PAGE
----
You might not have known this, but there are many diverse materials that rolling papers can be made out of. In truth, a lot of times, companies who make rolling papers will use different fibers mixed together to create the perfect texture and burn for when it’s time to smoke. Some fibers (like wood pulp) tend to burn quickly while other fibers (hemp is a great example) take much longer to catch fire. When you’re smoking, you’ll want a paper that burns slowly and evenly so the flavors of what you’re smoking aren’t altered or lost completely.

Manufacturers create pulp from the selected fibres to make their papers. After drying and pressing the pulp into a fine paper, some manufacturers then treat the rolling paper with chemicals. This affects features like the burn rate, colour, and flavour of the final product.

What Toxic Ingredients Are in Rolling Papers That You Should Avoid?

Remember that smoking is never safe, regardless of what you’re smoking or what rolling material(s) you’re using. When you burn plant materials, the intense heat from your lighter or match changes the chemicals in whatever you’re smoking. The resulting smoke contains harmful toxins as well as terpenes, flavonoids and cannabinoids (in cannabis). Many of these toxins are linked to cancer.

Although smoking is harmful to your health, you can still make healthier choices about the materials you smoke. By avoiding papers with toxic chemicals, you can enjoy a tastier and host smell while also minimizing your exposure to dangerous substances. Some of the common chemicals found in rolling papers are:

  • Heavy metals: Some rolling papers test positive for heavy metals like arsenic, mercury, lead and cadmium – all of which are poisonous to humans and other living things.
  • GMO fibres: Though the jury is still out on whether consuming genetically modified products has negative health effects, we prefer to err on the side of caution here at RQS. Therefore, we recommend that all smokers try to find GMO-free options whenever possible.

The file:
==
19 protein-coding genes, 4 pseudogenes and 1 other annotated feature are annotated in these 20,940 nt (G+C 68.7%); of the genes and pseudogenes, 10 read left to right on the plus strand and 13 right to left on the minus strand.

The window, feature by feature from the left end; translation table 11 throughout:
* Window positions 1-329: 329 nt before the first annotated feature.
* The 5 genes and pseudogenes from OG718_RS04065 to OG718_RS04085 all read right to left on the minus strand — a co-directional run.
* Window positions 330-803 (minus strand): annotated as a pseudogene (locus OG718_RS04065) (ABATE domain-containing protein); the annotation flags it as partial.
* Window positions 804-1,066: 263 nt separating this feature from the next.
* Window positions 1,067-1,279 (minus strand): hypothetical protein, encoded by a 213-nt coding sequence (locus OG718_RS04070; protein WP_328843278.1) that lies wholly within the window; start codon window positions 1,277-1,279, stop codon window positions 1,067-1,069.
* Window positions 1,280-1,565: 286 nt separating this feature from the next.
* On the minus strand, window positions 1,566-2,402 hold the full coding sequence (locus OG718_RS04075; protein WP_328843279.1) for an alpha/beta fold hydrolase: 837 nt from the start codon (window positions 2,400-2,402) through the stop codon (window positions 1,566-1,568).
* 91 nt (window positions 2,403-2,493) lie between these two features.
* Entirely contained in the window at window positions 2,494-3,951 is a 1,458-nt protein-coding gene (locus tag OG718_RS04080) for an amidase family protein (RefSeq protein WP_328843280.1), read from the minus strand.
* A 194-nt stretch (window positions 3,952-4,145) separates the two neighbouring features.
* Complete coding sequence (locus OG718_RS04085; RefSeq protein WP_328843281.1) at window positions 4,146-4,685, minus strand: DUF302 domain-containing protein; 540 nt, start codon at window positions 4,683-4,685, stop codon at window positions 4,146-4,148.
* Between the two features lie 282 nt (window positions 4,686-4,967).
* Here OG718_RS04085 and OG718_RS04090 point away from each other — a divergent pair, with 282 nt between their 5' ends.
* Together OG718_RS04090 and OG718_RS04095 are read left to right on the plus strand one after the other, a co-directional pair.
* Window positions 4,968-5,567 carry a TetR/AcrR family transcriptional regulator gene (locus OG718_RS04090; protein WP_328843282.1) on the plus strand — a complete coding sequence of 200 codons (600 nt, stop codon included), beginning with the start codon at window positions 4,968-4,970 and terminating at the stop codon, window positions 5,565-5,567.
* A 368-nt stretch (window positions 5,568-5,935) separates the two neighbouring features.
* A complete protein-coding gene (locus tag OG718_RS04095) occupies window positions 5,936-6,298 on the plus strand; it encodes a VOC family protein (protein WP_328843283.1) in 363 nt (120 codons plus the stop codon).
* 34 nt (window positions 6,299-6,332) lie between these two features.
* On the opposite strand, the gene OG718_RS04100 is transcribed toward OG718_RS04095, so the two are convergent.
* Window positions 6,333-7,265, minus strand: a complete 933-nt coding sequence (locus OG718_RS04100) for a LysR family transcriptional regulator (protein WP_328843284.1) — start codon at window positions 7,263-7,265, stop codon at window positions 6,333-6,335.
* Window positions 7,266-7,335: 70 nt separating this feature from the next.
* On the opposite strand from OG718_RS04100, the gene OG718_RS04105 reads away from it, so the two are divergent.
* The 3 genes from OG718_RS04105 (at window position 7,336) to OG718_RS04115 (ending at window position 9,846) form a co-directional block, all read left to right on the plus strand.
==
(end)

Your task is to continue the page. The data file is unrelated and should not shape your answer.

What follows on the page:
• Artificial dyes: Some coloured papers are created with natural dyes that come from food colourings, while others use chemical dyes. If you want to be safe, look for products made with natural dyes.
  • Bleach and calcium carbonate: Did you know that many commercial rolling papers go through a bleaching process? Chlorine is commonly used for this purpose, however it’s highly toxic and can produce dangerous fumes. If you’re looking to cut down on your exposure to chemicals, consider using unbleached papers instead. Calcium carbonate is also often used as an alternative to chlorine bleach, and has the added benefit of producing a slow, even burn. As paper treated with calcium carbonate burns, it becomes increasingly porous, which affects the exchange of gases. Unfortunately, when in direct contact, calcium carbonate irritates the skin and eyes, as well as the respiratory tract if inhaled. When combusted, it produces irritating smoke.
  • Potassium nitrate: Flavoured papers (particularly blunt wraps) often contain potassium nitrate, which is highly toxic. In its natural form, potassium nitrate irritates the skin and eyes upon contact exactly like it does when inhaled – causing nose, throat, and lung discomfort . Furthermore , in high concentrations , potassium nitrate can reduce oxygen transportation throughout the body leading to anaemia and death.

That’s a Wrap!

With so many different types of rolling papers on the market, it can be tough to decide which one is right for you. It often comes down to personal preference in regards to size, flavor, or color. Burning properties and price are other factors that come into play when making a decision. If possible, we recommend avoiding bleached or heavily processed rolling papers because they can negatively affect the flavor of your smoke and may contain harmful chemicals.